Traditional approaches to station safety and security typically include surveillance and communication tools, such as CCTV and eTel, as well as checklist-based site design, such as maintaining clear sightlines and appropriate light levels. While these tools are appropriate and effective, they may miss more subtle elements of user experience that affect the perception of station safety.
By paying attention to how it feels to arrive at, pass through, and use a transit facility, focused design strategies can complement traditional approaches by enhancing user perception of safety. While a station may be safe, according to statistics and incident reporting, ridership and patron satisfaction will still suffer if the station doesn’t feel safe.
Borrowed from the tech world, the term “user experience,” or UX, describes the ease and efficiency of using a particular element, whether it’s a web application or a transit facility. Excellent UX is one that not only meets the needs of the user, but also creates a pleasant experience in the process. There are a number of reasons the ideal UX might be missing in the transit context:
- Evolution: A station may have offered a positive experience as-designed, but new demands, such as increased ridership, more frequent service, new trends such as rideshare, and a corresponding change in the need for drop-off areas, have outstripped the original design.
- Function Without Form: A pedestrian bridge provides pedestrian safety, but may require out-of-direction movement.
- Lack of Finesse: Too-brightly lit spaces or spaces that have been cleared for better sightlines at the expense of a human-scale feel, create a sense of isolation or vulnerability.
Applying UX in a Transit Context
The Los Angeles County Metropolitan Transportation Authority (Metro) is applying a UX-based approach to a major renovation and expansion of one of the county’s busiest light rail stations, the Willowbrook/Rosa Parks (WRP) Station.
Approximately eight miles south of downtown Los Angeles, WRP is one of the original 17 stations on Metro’s oldest light rail line built in 1990, and is the key transfer point between Metro’s Blue and Green Lines. Last fall, L.A. County residents approved a $130 billion plan and sales tax measure to expand Metro’s system, an historic undertaking which will be intensified in coming years by the city’s commitment to host the 2028 Summer Olympics. As a result, the station — currently the fourth busiest in Metro’s system — will only become more important over time as ridership throughout this rapidly expanding rail network increases.
Today, however, the station suffers from a number of significant issues, including poor visibility from adjacent roadways, limited sightlines within the station, gaps in circulation, congestion of platform and vertical circulation, and a challenging patron environment. The station, while well-maintained, is facing functional obsolescence and reflects a different era of design. In 2015, Metro brought on RNL (now part of Stantec) to see how this critical transfer point could provide a model for UX-based design as it builds out its system.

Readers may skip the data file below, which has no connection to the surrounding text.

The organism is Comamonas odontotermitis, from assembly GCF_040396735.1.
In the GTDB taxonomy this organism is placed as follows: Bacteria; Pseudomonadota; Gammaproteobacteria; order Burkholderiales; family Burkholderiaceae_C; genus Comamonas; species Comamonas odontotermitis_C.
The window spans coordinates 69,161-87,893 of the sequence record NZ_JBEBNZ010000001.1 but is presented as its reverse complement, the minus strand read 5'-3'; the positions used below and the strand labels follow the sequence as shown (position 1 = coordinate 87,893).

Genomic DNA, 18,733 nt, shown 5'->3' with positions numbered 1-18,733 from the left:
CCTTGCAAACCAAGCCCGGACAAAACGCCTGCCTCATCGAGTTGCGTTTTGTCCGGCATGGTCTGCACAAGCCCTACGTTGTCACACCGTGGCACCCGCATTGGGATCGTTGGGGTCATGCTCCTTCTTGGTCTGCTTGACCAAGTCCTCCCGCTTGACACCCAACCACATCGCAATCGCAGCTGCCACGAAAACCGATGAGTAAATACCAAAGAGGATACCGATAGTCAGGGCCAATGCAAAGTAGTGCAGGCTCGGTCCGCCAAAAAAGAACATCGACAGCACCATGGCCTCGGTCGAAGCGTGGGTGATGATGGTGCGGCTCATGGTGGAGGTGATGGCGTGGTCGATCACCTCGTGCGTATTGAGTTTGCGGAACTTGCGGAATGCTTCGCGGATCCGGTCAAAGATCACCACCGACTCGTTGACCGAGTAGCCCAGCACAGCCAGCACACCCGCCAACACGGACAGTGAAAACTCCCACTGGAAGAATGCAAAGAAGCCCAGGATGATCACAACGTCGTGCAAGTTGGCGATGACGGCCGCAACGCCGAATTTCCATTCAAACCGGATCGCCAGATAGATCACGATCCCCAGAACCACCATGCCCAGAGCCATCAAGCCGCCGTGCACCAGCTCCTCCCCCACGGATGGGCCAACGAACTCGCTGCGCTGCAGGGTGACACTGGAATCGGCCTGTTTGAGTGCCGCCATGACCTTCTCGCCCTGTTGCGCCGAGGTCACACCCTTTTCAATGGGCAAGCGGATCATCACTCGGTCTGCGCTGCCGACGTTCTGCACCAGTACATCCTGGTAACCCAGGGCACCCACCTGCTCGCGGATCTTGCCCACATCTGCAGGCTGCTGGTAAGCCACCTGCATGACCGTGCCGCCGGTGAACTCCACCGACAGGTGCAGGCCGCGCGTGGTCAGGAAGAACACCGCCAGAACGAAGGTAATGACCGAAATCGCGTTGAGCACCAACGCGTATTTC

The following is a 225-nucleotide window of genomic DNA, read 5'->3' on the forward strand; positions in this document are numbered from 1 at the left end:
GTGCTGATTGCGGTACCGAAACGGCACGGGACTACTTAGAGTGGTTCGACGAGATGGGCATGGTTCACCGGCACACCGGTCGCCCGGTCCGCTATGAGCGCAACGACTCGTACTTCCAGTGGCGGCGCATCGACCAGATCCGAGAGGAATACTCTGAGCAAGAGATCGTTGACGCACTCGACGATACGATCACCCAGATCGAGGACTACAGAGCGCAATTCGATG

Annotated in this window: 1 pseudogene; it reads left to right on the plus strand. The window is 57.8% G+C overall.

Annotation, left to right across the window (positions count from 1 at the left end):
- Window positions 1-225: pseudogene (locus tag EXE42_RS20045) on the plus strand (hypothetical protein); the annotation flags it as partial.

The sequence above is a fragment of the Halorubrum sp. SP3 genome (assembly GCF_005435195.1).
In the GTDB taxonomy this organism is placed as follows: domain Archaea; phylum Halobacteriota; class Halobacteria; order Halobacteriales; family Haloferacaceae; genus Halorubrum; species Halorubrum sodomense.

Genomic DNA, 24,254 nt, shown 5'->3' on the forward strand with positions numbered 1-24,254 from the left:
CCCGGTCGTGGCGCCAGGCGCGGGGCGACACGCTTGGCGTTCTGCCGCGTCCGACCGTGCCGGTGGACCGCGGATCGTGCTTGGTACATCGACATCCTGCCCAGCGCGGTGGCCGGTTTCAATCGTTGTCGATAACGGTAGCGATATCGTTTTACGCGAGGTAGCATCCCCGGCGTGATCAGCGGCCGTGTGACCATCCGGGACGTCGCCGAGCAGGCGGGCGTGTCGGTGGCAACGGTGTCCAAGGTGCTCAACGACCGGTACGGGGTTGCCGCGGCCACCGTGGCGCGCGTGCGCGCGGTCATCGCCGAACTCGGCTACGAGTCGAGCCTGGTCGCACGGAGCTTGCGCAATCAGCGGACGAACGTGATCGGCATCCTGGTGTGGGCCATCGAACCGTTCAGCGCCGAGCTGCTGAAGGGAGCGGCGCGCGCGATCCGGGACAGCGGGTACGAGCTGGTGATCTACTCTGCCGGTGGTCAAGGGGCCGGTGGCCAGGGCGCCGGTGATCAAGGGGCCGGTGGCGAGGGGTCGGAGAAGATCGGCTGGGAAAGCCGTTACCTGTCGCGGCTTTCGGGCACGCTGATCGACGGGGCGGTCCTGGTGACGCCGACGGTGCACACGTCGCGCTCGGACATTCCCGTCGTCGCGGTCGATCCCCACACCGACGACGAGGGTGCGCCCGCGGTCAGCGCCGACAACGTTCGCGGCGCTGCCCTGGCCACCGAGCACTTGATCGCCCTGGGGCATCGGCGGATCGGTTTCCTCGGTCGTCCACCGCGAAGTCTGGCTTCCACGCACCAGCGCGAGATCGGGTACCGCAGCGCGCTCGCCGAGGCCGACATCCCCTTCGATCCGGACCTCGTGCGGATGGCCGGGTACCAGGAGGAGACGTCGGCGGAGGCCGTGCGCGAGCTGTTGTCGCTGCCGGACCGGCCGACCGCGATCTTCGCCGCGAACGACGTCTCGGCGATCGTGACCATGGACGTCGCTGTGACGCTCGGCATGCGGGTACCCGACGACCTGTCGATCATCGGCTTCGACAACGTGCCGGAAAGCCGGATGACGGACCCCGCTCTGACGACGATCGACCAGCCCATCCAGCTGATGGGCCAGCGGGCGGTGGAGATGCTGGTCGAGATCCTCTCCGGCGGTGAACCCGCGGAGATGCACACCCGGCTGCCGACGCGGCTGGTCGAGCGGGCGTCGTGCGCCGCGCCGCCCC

UX Issue 1: Patron Confusion
A first-time patron’s initial impression of WRP — regardless of how he or she arrives — is likely to be one of confusion. Circulation is not intuitive, signage is inconsistent, and the mezzanine connecting the grade-separated platforms is cramped. From a safety and security standpoint, confusion promotes a feeling of vulnerability, which can have a negative impact on ridership.
As part of the station improvement design, the RNL team is updating the signage system, implementing implicit wayfinding cues, and removing on-platform obstructions.
The improved signage creates a specific hierarchy of sign types, sized and placed for different modes of travel, so that messaging for pedestrians, bicyclists and drivers responds specifically to the expected routes, decision points, and speed of each mode. Signage will be consistent across the entire line, making it easier for regular patrons to quickly locate the information they need.
This revamped signage will be supported by design cues, such as a line of vertical lighting elements leading the eye along the most direct route to the platform. Paving pattern and scoring will serve a similar function, defining primary circulation paths and differentiating them from the plaza and gathering spaces. Finally, relocating existing artwork off of the LRT platform and into station plaza will open sight lines and ease platform crowding.
UX Issue 2: Enclosure/Darkness
The majority of the WRP station sits under an eight-lane elevated highway resulting in lighting and visibility challenges as an irregular grid of three-foot cement columns block sightlines. The station does have all the traditional security features, including CCTV and police patrols, but perception is paramount: if it feels unsafe, many patrons may not want to use it.
Station redesign took an extremely critical look at what elements could be moved out from under the freeway and into open air. A platform extension will increase the length of the train that stops in the sun, and in a complementary move, the primary (and only) track crossing connecting the two sides of the station will be moved out from under the freeway and into the daylight. Metro also purchased a significant parcel of adjacent land so that new station elements, such as a customer service center, bike hub, and public plaza, will all be south of, instead of under, the overpass.